Copyright © 2017 The Authors. Published by Elsevier B.V. All rights reserved.
PMCID: PMC5430577 Free PMC Article
Sickle Cell Conferences and Events
World Sickle Cell Awareness Day Celebration- June 19th
The Sickle Cell Awareness Group of Ontario is holding a World Sickle Cell Day celebration at the Tree of Life in front of the Toronto General Hospital on June 19th from 12PM- 1:30PM. The President/Executive Director of the Sickle Cell Disease Association of Canada, Mrs. Lanre Tunji-Ajayi will be joined by Senator Jane Cordy who introduced Bill S-211 in the Senate ( a bill to recognize June 19 in Canada as the National Sickle Cell Day). Event is free.
For more information – go to: www.sicklecellanemia.ca
Join Sickle Cell Partners of the Carolinas for the 4th annual conference, “Sickle Cell Disease…. Let’s Talk About It”
Saturday September 9, 2017 | 8 am to 2 pm | Charlotte, NC
Friendship Missionary Baptist Church Conference Center 3400 Beatties Ford Road, Charlotte NC 28216
This day conference will feature a myriad of topics designed to engage patients, families and the at-large community and to build broader awareness about the challenges of sickle cell disease and how patients and families may be able to get beyond those challenges. Keynote Luncheon Speaker: Howard University President, Wayne A.I. Frederick, M.D., MBA.
Friendship Missionary Baptist Church Conference Center Charlotte, North Carolina. Cost is $5 for participants.
Pediatric Sickle Cell Mini Symposium: The School-Aged Child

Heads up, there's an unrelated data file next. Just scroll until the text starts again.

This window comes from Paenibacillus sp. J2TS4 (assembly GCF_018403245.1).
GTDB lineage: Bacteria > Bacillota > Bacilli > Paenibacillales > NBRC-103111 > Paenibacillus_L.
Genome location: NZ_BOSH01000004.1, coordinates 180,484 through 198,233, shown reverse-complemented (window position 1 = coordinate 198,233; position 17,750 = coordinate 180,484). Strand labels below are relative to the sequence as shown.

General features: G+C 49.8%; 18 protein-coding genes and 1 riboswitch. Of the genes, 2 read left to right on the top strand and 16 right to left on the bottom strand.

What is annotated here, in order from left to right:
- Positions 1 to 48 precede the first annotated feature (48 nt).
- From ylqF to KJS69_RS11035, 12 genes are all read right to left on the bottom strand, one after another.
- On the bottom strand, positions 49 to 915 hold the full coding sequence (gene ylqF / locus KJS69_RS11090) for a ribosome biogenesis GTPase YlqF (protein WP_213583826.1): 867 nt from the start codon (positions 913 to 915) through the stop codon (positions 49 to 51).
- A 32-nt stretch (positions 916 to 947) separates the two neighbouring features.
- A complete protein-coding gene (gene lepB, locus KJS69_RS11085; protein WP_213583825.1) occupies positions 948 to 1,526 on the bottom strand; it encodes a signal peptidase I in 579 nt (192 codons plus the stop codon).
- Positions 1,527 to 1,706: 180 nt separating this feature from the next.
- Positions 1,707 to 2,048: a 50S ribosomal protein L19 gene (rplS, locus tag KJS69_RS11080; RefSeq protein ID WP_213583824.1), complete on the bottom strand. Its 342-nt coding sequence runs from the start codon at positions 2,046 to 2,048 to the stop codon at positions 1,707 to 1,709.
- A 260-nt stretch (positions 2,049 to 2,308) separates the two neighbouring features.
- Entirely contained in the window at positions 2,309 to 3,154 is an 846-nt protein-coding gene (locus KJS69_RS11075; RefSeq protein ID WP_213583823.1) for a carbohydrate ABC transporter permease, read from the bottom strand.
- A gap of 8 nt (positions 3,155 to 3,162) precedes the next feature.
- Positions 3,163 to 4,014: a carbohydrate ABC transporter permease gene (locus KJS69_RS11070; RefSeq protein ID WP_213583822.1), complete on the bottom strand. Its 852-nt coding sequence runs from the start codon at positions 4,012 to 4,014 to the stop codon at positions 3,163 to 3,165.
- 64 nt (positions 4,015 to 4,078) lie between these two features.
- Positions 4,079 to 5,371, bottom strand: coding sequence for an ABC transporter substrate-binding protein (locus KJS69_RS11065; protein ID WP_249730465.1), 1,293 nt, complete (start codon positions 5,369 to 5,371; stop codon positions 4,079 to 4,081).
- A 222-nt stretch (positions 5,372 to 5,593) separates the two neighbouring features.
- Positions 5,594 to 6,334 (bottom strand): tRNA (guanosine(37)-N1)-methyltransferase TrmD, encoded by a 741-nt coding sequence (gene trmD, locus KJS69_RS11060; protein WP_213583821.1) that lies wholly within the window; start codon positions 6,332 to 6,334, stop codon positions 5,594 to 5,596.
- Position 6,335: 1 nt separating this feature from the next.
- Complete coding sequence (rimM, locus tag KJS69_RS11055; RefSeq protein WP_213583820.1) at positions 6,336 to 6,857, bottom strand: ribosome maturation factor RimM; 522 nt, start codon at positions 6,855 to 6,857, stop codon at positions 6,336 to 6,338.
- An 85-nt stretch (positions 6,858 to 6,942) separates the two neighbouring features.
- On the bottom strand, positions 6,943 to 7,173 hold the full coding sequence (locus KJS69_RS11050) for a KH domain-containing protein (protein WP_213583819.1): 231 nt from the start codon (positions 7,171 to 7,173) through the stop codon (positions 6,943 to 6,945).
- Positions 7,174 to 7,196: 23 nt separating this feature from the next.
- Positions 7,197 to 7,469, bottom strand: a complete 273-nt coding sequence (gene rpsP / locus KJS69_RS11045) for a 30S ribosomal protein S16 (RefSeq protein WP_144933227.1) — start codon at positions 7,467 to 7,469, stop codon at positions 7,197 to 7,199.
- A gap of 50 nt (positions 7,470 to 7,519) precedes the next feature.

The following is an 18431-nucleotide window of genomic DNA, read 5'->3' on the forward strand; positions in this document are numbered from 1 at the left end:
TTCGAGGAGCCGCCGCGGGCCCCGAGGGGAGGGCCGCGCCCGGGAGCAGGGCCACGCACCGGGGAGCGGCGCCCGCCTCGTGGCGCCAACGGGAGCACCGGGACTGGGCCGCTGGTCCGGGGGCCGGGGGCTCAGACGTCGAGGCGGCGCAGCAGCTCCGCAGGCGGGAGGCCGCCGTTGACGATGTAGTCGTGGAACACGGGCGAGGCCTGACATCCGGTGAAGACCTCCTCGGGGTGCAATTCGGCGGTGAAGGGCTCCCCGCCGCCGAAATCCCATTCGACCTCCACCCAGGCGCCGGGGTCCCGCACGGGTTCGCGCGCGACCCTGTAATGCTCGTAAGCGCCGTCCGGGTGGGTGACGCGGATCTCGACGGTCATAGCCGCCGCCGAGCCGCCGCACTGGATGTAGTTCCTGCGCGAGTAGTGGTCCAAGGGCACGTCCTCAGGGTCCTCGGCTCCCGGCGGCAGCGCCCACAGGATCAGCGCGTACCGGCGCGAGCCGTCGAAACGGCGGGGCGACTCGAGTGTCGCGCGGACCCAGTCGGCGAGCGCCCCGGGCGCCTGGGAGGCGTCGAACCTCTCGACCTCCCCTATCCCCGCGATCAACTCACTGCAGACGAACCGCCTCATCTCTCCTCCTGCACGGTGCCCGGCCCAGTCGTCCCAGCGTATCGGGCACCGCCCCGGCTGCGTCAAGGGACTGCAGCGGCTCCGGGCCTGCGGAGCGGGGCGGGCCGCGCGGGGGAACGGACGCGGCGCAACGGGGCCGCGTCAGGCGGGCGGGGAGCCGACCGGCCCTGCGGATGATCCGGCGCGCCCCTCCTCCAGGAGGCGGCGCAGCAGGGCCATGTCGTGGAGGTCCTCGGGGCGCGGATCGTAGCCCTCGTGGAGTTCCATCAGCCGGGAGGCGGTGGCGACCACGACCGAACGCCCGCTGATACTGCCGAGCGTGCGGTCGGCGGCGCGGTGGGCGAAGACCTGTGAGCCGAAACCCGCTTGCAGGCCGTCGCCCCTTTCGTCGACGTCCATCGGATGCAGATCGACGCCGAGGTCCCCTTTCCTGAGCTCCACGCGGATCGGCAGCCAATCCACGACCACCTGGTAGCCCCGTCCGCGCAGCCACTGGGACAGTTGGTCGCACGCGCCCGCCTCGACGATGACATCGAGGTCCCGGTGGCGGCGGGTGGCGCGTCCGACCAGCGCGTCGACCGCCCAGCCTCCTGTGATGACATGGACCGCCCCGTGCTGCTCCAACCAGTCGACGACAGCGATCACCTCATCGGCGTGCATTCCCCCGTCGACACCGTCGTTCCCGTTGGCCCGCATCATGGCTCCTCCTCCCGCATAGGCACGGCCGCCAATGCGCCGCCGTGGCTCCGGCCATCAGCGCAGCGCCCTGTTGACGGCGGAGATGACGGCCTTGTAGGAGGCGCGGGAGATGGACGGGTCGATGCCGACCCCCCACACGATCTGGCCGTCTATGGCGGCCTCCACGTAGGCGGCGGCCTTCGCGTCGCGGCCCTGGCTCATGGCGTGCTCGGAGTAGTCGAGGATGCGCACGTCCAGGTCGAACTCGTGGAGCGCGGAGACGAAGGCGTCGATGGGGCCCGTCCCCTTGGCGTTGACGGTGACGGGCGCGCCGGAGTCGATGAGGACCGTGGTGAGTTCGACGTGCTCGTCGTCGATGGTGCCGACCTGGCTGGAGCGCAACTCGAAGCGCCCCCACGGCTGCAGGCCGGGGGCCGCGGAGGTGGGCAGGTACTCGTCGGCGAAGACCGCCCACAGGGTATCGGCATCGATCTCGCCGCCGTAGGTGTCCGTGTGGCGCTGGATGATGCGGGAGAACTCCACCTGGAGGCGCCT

Saturday, September 9, 2017 | 7:45 a.m. to 3:15 p.m. | Atlanta,GA
Who Should Attend:The conference will benefit pediatricians, family practice physicians, advanced practice providers (NP’s, PA’s), nurses, fellows, and residents. Other healthcare professionals involved in the care of pediatric patients with sickle cell disease mayfind the information useful and are welcome to attend.
The purpose of this symposium is to update pediatricians and family practitioners
on the most current research and clinical guidelines related to pediatric sickle cell
disease, particularly in the school-aged child, and to discuss key considerations
when caring for these patients.
Location & Accommodations Emory Health Sciences Research Building
1760 Haygood Drive NE Atlanta, Georgia 30322
For more information, contact email@example.com.
SCDAA is pleased to announce the 45th Annual National Convention on Sickle Cell Disease
With over 447 researchers, physicians, nurses, socials workers, individuals living with SCD & SCT and more we are excited to reunite with you again on October 23-28, 2017!